W. Drexler, M. Liu, A. Kumar, T. Kamali, A. Unterhuber, and R. A. Leitgeb, “Optical coherence tomography today: speed, contrast, and multimodality,” J. Biomed. Opt. 19, 071412 (2014).
[Crossref]

Li, Y.

Liang, H.

Liu, J. J.

Liu, M.

W. Drexler, M. Liu, A. Kumar, T. Kamali, A. Unterhuber, and R. A. Leitgeb, “Optical coherence tomography today: speed, contrast, and multimodality,” J. Biomed. Opt. 19, 071412 (2014).
[Crossref]

Locatelli, M.

Lu, C. D.

Marshall, G. F.

G. F. Marshall, Handbook of Optical and Laser Scanning (CRC Press, 2011).

Matsushita, K.

Meemon, P.

Meucci, R.

Miyazaki, D.

Mnerie, C.

C. Mnerie and V. F. Duma, “Mathematical model of a galvanometer-based scanner: simulations and experiments,” Proc. SPIE 8789, 878915 (2013).

Montagu, J.

J. Montagu, “Scanners—galvanometric and resonant,” in Encyclopedia of Optical Engineering, R. G. Driggers, C. Hoffman, and R. Driggers, eds. (Taylor & Francis, 2003), pp. 2465–2487.
[Crossref]

Negrutiu, M. L.

D. Demian, V. F. Duma, C. Sinescu, M. L. Negrutiu, R. Cernat, F. I. Topala, Gh. Hutiu, A. Bradu, and A. Gh. Podoleanu, “Design and testing of prototype handheld scanning probes for optical coherence tomography,” J. Eng. Med. 228, 743–753 (2014).

Pang, J.

Paturzo, M.

Pedro, J.

Pelagotti, A.

Picart, P.

Pircher, M.

Podoleanu, A. Gh.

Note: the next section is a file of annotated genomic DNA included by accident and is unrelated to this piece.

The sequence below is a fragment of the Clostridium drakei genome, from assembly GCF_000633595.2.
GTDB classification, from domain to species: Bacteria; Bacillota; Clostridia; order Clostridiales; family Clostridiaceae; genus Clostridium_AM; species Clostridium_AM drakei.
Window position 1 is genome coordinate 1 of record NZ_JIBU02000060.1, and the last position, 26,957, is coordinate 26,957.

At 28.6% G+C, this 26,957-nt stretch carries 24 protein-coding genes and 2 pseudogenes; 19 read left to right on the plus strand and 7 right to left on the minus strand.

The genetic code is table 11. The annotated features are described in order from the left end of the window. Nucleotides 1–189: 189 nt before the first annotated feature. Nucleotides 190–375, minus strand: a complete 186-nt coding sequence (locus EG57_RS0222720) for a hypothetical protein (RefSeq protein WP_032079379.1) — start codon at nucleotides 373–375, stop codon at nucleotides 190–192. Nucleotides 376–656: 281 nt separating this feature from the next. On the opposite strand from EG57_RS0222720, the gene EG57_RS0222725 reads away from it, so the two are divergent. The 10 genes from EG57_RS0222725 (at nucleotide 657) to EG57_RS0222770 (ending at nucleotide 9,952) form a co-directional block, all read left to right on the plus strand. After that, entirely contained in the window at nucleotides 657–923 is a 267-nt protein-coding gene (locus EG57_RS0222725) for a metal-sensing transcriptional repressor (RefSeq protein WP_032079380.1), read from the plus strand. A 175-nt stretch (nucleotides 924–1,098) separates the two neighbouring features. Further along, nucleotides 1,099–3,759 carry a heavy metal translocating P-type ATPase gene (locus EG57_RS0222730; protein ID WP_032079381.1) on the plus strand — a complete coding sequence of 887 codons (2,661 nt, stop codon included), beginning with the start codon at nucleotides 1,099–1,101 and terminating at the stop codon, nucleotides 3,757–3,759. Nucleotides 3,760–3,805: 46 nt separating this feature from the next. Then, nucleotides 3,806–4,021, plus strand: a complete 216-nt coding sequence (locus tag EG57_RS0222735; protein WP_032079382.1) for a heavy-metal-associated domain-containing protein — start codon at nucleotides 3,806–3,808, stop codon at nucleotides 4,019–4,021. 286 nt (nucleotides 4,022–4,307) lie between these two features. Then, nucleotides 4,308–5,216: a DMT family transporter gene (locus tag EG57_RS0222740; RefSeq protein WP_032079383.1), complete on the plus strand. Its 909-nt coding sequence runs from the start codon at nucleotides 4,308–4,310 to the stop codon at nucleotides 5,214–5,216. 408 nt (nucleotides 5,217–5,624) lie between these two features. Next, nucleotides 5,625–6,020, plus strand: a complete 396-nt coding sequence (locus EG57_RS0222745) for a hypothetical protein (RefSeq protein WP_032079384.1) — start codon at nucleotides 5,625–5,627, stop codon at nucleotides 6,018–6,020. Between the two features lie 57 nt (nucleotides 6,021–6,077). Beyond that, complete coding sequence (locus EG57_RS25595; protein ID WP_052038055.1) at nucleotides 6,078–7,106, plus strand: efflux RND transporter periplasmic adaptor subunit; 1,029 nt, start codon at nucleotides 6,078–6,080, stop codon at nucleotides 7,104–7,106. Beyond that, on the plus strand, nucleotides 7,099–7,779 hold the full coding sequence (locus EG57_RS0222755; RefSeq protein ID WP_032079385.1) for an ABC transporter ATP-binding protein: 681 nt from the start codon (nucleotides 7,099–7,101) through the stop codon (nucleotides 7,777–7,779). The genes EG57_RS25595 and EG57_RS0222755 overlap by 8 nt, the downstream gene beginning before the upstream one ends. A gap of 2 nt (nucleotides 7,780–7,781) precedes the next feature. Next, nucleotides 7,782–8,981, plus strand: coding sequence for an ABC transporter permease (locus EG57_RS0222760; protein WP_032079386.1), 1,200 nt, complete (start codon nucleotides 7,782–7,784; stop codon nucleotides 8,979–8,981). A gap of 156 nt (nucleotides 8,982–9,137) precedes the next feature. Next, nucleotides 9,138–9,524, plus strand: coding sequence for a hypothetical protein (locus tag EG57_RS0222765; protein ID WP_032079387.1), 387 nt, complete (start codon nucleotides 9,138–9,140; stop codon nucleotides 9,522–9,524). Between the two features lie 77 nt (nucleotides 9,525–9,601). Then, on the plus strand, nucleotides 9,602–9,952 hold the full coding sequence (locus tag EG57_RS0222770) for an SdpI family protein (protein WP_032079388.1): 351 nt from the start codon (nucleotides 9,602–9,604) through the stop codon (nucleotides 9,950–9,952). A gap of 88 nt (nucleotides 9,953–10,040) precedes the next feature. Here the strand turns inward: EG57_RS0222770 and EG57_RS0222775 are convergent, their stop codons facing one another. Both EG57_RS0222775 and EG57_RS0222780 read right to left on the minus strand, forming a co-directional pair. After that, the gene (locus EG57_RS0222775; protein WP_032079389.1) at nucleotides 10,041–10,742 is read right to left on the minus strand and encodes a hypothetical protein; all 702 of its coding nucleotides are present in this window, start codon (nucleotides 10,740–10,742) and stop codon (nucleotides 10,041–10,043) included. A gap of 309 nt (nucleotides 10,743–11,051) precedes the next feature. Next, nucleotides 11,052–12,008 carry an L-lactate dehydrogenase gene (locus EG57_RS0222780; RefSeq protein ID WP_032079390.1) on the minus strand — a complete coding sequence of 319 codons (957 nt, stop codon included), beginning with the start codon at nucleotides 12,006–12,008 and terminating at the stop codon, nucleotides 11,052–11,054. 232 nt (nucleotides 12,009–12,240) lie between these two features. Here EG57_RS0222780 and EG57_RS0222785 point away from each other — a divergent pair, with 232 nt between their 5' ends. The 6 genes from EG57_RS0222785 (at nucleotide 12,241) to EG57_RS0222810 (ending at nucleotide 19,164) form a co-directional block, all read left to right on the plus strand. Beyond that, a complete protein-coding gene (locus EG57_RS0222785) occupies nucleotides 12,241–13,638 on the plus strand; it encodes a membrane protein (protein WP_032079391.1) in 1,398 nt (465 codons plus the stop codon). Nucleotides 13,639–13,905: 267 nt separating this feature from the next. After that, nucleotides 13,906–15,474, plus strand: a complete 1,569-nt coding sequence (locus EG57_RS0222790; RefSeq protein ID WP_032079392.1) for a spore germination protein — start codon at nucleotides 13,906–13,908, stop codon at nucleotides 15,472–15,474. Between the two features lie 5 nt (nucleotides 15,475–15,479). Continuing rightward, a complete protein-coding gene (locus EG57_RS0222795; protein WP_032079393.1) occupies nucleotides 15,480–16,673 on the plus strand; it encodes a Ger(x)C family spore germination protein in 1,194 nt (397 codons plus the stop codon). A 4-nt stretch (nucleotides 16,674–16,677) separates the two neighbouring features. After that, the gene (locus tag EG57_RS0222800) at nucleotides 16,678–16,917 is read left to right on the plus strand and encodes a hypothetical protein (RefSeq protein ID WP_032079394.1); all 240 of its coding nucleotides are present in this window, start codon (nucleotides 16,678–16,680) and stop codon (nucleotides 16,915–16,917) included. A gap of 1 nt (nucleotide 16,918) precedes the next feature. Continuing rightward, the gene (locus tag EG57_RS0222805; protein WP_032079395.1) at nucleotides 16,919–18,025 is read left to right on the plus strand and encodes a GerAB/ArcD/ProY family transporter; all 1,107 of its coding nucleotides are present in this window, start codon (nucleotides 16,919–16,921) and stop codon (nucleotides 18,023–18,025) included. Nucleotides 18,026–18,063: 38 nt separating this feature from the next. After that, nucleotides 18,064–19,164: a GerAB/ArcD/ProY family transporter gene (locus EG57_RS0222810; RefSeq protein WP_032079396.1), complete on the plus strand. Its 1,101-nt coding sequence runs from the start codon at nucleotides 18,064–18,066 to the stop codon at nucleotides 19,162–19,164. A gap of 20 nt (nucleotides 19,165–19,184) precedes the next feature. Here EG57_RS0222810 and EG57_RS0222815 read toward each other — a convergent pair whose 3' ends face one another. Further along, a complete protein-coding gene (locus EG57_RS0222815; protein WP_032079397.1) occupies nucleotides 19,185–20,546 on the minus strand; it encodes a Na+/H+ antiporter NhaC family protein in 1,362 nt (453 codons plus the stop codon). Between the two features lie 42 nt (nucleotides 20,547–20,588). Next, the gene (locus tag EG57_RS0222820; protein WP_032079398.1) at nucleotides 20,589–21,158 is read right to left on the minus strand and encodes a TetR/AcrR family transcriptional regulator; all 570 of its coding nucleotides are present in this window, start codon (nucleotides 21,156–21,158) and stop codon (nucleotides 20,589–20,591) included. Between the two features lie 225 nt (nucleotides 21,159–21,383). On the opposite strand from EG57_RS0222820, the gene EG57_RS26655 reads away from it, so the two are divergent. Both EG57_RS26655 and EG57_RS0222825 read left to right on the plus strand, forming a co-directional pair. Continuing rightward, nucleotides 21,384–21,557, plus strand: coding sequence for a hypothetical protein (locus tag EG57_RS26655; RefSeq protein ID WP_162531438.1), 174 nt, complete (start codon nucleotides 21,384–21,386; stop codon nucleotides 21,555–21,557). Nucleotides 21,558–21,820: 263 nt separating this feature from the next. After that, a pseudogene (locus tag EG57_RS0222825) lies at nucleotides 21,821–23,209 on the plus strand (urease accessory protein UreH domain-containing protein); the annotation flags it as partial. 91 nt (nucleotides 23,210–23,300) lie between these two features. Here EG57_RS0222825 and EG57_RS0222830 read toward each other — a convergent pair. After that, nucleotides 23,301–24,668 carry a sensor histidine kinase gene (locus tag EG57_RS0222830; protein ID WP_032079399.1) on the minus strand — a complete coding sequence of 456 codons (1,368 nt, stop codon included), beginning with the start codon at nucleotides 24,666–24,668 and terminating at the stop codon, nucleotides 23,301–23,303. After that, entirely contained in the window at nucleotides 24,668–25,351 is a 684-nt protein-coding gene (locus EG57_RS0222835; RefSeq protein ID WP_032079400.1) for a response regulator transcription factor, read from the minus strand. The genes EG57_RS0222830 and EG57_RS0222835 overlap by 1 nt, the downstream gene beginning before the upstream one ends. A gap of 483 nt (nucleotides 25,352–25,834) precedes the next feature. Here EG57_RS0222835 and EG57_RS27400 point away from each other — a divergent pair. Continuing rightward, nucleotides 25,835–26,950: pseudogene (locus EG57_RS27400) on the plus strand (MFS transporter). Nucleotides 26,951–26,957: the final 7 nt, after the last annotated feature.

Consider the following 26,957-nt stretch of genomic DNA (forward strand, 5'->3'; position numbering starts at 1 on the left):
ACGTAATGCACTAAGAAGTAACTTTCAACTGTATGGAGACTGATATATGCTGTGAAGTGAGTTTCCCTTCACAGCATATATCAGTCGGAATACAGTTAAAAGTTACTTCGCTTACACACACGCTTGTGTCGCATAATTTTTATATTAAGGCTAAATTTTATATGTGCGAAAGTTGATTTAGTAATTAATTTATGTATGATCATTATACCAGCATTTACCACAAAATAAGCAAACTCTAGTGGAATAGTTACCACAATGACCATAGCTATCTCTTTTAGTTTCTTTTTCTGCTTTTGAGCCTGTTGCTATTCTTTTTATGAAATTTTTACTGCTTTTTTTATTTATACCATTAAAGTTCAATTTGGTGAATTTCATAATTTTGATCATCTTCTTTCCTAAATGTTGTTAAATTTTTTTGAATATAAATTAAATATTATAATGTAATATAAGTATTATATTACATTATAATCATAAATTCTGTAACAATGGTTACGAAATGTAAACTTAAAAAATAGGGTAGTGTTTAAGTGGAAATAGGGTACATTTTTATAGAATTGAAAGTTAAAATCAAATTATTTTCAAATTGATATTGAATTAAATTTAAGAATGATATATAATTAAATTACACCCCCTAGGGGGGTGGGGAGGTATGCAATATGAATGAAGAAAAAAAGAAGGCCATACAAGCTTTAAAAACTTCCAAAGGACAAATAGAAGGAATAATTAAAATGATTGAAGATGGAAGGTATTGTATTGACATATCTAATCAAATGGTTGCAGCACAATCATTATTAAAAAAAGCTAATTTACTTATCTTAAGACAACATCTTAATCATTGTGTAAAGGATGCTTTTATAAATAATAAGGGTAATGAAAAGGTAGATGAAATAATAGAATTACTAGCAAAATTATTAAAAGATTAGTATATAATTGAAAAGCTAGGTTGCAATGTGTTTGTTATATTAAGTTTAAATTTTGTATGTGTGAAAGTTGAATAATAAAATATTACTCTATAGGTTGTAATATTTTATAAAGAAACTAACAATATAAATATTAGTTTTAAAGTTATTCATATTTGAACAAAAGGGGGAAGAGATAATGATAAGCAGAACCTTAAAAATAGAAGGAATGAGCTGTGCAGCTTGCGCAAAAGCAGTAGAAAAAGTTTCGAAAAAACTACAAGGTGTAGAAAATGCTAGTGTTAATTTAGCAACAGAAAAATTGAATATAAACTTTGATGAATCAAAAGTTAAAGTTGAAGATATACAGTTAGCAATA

D. Demian, V. F. Duma, C. Sinescu, M. L. Negrutiu, R. Cernat, F. I. Topala, Gh. Hutiu, A. Bradu, and A. Gh. Podoleanu, “Design and testing of prototype handheld scanning probes for optical coherence tomography,” J. Eng. Med. 228, 743–753 (2014).

Gh. Hutiu, V. F. Duma, D. Demian, A. Bradu, and A. Gh. Podoleanu, “Surface imaging of metallic material fractures using optical coherence tomography,” Appl. Opt. 53, 5912–5916 (2014).
[Crossref]

R. Cernat, T. S. Tatla, J. Pang, P. J. Tadrous, A. Bradu, G. Dobre, G. Gelikonov, V. Gelikonov, and A. Gh. Podoleanu, “Dual instrument for in vivo and ex vivo OCT imaging in an ENT department,” Biomed. Opt. Express 3, 3346–3356 (2012).
[Crossref]

V. F. Duma, J. P. Rolland, and A. Gh. Podoleanu, “Perspectives of optical scanning in OCT,” Proc. SPIE 7556, 75560B (2010).

A. Gh. Podoleanu and R. B. Rosen, “Combinations of techniques in imaging the retina with high resolution,” Prog. Retinal Eye Res. 27, 464–499 (2008).